So creativity and flexibility are good, but what else does being bilingual buy you? Most of the cognitive advantages stem from bilinguals' greater metalinguistic awareness, which means awareness of language as an object or system. Bilingual children are more sensitive to the fact that language is a system that can be analyzed or played with. Metalinguistic awareness is what allows us to appreciate many types of jokes, puns, and metaphors. This sounds a bit abstract, but metalinguistic awareness is also linked to important academic skills, including learning to read. Children who are more metalinguistically aware have fewer problems in becoming literate and do better on tests of reading readiness. Bilingual children are more likely than monolingual children to recognize that it's possible, for instance, for one object to have two names. This also allows them to recognize linguistic ambiguities sooner than monolinguals. Because they know two languages, bilinguals are much more sophisticated than monolinguals in terms of understanding something very important about how language works! Metalinguistic awareness is something that teachers often try to foster, because of its connection to test scores and literacy. Bilinguals automatically have an edge in this sort of knowledge.
Bilinguals also outperform monolinguals on tests that require them to ignore distracting information. Bilinguals are better at focusing on the required task (for instance, judging the correctness of the grammar of a sentence or counting the number of words in a sentence) while disregarding misleading, irrelevant details. This is also an important advantage in today's educational environments where there is a lot of language to work with and no shortage of distractions.
So, to recap, bilingual children have specific advantages over monolingual children, particularly in areas like metalinguistic awareness, creativity, and the ability to control linguistic processing. However, we do need to point out a few things. First, while these advantages are important, parents shouldn't be misled to believe that bilingualism influences every aspect of cognition. Second, findings about bilingual advantages generally apply to children who have advanced proficiency in the two languages. In other words, we are not talking about children who have grasped simple skills like how to count to five in Spanish and say hello and good-bye. Very occasional exposure to a second language (for example, half an hour of TV or a short class once a week) is probably not enough for significant language learning and the associated advantages to take hold. Third, other factors, such as children's exposure to books and other literacy materials, play an important role. Exposure to print (in any language) enhances metalinguistic awareness, so for optimum benefits, be sure that . . .Bilingual Edge, The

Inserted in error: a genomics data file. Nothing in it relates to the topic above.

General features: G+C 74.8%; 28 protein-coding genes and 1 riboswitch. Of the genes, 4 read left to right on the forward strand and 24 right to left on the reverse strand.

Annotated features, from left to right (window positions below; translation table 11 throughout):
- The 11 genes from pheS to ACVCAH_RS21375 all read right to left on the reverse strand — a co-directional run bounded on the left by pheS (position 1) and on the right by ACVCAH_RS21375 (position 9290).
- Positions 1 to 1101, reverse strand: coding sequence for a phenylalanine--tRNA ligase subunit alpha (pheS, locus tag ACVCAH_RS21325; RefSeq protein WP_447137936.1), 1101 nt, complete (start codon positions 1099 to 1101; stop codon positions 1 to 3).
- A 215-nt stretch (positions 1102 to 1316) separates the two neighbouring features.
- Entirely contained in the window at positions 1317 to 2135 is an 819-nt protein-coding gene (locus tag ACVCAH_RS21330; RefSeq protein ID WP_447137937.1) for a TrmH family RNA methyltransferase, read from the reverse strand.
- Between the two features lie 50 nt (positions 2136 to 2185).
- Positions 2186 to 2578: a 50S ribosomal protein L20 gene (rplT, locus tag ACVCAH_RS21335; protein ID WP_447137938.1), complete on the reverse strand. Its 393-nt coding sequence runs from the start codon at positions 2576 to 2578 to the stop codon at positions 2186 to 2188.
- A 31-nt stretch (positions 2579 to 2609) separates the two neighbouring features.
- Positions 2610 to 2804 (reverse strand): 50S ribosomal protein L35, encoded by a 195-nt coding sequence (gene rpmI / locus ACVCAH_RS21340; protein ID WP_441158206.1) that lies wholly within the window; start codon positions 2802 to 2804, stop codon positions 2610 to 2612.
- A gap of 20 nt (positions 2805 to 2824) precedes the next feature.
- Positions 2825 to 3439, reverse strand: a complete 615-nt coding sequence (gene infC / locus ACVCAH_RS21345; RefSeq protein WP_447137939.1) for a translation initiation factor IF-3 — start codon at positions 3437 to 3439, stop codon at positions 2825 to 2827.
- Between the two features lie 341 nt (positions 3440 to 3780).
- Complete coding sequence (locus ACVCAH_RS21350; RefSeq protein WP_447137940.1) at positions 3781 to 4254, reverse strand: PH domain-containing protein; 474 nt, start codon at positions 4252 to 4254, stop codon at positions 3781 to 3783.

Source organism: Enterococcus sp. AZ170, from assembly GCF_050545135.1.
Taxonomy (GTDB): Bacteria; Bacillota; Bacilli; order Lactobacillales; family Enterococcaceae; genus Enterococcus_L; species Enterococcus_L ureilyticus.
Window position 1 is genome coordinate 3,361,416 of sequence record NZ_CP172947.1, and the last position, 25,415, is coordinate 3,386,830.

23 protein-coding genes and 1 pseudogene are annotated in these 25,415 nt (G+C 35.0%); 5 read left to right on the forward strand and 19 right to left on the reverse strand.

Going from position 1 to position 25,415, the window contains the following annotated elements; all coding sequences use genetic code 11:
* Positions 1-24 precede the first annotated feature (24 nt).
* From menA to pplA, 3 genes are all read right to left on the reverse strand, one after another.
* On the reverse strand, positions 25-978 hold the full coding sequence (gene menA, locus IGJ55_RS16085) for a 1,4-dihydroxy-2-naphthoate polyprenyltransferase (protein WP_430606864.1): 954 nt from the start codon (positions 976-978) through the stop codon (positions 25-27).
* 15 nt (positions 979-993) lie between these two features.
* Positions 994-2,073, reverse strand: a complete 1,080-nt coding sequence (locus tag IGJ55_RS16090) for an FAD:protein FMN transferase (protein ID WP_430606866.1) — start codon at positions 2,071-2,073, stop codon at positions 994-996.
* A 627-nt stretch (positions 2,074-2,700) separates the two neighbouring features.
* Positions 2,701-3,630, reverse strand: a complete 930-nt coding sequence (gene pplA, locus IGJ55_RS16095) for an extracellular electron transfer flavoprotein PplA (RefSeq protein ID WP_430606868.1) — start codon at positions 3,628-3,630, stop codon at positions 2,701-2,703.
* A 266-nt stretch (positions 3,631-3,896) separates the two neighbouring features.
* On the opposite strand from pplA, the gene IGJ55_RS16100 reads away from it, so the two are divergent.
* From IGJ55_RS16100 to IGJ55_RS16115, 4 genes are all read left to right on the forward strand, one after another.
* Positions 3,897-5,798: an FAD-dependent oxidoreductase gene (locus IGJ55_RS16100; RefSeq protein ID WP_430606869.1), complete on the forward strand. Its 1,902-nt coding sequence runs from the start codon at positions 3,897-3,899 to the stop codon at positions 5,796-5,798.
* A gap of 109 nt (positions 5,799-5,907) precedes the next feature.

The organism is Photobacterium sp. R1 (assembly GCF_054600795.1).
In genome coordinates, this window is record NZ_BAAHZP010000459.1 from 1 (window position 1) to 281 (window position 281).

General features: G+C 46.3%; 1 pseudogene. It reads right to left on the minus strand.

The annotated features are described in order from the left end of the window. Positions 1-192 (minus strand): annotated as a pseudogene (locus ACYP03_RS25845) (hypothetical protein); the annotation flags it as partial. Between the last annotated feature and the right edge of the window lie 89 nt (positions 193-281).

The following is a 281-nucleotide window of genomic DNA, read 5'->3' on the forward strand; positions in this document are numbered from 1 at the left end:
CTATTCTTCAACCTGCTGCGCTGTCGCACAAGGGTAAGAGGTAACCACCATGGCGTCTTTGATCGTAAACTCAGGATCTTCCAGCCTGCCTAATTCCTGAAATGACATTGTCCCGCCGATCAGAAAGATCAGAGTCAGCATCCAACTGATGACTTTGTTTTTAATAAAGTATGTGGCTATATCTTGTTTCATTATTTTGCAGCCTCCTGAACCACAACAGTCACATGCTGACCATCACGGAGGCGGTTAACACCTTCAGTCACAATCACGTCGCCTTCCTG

The Ultimate Guide to Why, When, and How. Copyright © by Kendall King. Reprinted by permission of HarperCollins Publishers, Inc. All rights reserved. Available now wherever books are sold.